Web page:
Only five players in the league hit more three-pointer’s than Kemba’s 240 trey’s last year, and of those five players, the Splash Brothers are the only two that shot a higher percentage. That’s a drastic uptick from the 2014-15 season when Kemba barely hit 30% of his 280 three-point attempts. This isn’t the only area on the floor where Kemba has improved; despite being one of the smaller starting Point Guard’s in the league, Kemba’s only a touch worse than the elite PG’s finishing at the rim, and he’s right on par with those guys at finishing in the in-between 3-10 foot range where smaller guards typically have a tough time scoring efficiently unless they’re Chris Paul or peak Tony Parker.
The one aspect from Kemba’s college arsenal that has carried over to the NBA is his ability to score in crunchtime. Per NBA.com, Walker was a more efficient scorer in “clutch” situations (under five minutes left in the game, leading or trailing by no more than five points), than peers like John Wall, Damian Lillard, Kyrie Irving, Russell Westbrook, Chris Paul, Stephen Curry and any other Point Guard you’d assume was markedly more successful.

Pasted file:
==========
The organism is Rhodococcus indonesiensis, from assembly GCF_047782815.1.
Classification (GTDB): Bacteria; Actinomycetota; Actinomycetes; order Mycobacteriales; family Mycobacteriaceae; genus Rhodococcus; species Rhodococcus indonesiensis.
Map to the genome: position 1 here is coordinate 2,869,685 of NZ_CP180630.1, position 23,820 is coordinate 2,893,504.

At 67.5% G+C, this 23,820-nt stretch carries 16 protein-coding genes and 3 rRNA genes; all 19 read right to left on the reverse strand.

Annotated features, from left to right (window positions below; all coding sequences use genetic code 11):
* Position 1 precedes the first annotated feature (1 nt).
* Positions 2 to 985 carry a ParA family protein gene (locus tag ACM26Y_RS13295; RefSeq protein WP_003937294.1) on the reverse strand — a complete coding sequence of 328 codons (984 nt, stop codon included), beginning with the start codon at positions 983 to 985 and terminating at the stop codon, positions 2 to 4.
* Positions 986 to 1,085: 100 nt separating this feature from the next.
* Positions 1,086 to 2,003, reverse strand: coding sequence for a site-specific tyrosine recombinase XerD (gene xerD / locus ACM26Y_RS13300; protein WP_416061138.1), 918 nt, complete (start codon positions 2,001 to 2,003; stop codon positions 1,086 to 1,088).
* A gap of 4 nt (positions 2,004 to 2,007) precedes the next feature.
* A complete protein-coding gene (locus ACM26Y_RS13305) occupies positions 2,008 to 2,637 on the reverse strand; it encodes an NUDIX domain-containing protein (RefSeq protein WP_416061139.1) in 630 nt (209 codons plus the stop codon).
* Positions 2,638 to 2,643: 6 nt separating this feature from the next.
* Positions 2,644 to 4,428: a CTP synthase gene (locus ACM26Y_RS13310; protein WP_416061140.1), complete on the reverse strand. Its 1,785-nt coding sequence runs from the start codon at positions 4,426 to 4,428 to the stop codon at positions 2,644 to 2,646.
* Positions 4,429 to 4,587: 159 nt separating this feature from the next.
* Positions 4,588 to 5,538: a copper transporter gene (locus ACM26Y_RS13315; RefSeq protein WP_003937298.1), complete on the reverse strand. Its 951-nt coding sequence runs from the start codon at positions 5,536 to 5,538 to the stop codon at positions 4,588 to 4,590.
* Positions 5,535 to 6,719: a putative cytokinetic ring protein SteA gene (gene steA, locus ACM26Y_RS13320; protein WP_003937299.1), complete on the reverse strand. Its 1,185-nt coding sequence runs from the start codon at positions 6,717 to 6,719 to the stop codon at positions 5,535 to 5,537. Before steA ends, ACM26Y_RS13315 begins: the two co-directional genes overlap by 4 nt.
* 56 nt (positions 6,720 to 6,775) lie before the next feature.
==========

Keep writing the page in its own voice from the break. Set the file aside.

32. DeAndre Jordan (30 on ESPN, 28 on SI, 26 on SB Nation)
-Nobody should be more bummed out about Chris Paul’s abrupt power play exit from Los Angeles than DeAndre Jordan. Jordan has spent the last six years feasting on Chris Paul lobs, leading the league in field goal percentage each of the last five seasons. He never shoots outside of the paint and he rarely even gets the chance to post-up. If he’s not barreling down the lane getting ready to pulverize the rim and anyone who is in his path to the rim, he’s a total non-factor offensively. Over the last two seasons, Jordan has bumped his free throw percentage up considerably to 48%. That’s not a misprint.
DeAndre still has plenty of value, even without Paul. He’s great at what he does do offensively and he will likely still catch plenty of lobs this year from Blake Griffin and newly acquired passing savant Milos Teodosic. He remains the most important Clipper on the defensive end; agile, heady, rim-protecting bigs who consistently play hard don’t grow on trees. DJ is one of them and he has real value.
-About as close in my mind as two players could get. Even before I put this list together, I assumed I would have Beal and McCollum featured consecutively on the list, in some order, because numerous times over the past two years I’ve actually thought about what team would get the better of a Beal/McCollum swap, the Blazers or the Wizards. I typically spend about 15 minutes going back and forth between the two choices before deciding that it’s too close to call. Then maybe a month later I have the same internal debate and it goes the same way.
Today I’ve decided to give McCollum the tiniest edge over Beal, and it’s actually disproportionate that Beal and McCollum are separated by one whole spot on the list; it feels more appropriate to rank McCollum 30th, and say that Beal’s actual ranking is 30.27. Actually, this is my column, so nobody is stopping me from doing that.
30.27. Bradley Beal
30. C.J. McCollum